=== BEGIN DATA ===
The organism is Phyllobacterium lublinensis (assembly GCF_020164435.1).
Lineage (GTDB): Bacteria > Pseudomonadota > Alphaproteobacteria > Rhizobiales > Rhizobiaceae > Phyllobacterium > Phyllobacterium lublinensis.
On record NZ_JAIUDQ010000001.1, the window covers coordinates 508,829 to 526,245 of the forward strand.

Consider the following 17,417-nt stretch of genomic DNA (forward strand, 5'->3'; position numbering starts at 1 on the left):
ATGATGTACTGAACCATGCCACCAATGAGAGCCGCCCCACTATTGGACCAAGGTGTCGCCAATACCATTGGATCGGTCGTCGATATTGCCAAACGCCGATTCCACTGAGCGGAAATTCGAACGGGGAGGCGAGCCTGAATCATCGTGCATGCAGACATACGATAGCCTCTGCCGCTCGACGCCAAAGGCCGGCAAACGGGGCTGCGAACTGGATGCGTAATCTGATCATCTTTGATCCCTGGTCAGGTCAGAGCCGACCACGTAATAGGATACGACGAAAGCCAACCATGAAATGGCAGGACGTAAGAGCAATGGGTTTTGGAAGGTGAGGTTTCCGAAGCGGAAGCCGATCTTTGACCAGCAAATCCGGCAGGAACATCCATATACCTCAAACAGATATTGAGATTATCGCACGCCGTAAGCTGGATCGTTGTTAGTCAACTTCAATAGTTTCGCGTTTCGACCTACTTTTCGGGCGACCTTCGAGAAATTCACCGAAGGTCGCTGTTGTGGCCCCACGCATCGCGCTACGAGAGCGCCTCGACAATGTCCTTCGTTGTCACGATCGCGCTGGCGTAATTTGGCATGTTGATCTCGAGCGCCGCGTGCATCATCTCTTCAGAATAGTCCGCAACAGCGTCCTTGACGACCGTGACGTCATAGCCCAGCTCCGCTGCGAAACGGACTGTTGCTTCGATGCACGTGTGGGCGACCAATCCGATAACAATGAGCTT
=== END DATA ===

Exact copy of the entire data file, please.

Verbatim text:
The organism is Phyllobacterium lublinensis (assembly GCF_020164435.1).
Lineage (GTDB): Bacteria > Pseudomonadota > Alphaproteobacteria > Rhizobiales > Rhizobiaceae > Phyllobacterium > Phyllobacterium lublinensis.
On record NZ_JAIUDQ010000001.1, the window covers coordinates 508,829 to 526,245 of the forward strand.

Consider the following 17,417-nt stretch of genomic DNA (forward strand, 5'->3'; position numbering starts at 1 on the left):
ATGATGTACTGAACCATGCCACCAATGAGAGCCGCCCCACTATTGGACCAAGGTGTCGCCAATACCATTGGATCGGTCGTCGATATTGCCAAACGCCGATTCCACTGAGCGGAAATTCGAACGGGGAGGCGAGCCTGAATCATCGTGCATGCAGACATACGATAGCCTCTGCCGCTCGACGCCAAAGGCCGGCAAACGGGGCTGCGAACTGGATGCGTAATCTGATCATCTTTGATCCCTGGTCAGGTCAGAGCCGACCACGTAATAGGATACGACGAAAGCCAACCATGAAATGGCAGGACGTAAGAGCAATGGGTTTTGGAAGGTGAGGTTTCCGAAGCGGAAGCCGATCTTTGACCAGCAAATCCGGCAGGAACATCCATATACCTCAAACAGATATTGAGATTATCGCACGCCGTAAGCTGGATCGTTGTTAGTCAACTTCAATAGTTTCGCGTTTCGACCTACTTTTCGGGCGACCTTCGAGAAATTCACCGAAGGTCGCTGTTGTGGCCCCACGCATCGCGCTACGAGAGCGCCTCGACAATGTCCTTCGTTGTCACGATCGCGCTGGCGTAATTTGGCATGTTGATCTCGAGCGCCGCGTGCATCATCTCTTCAGAATAGTCCGCAACAGCGTCCTTGACGACCGTGACGTCATAGCCCAGCTCCGCTGCGAAACGGACTGTTGCTTCGATGCACGTGTGGGCGACCAATCCGATAACAATGAGCTT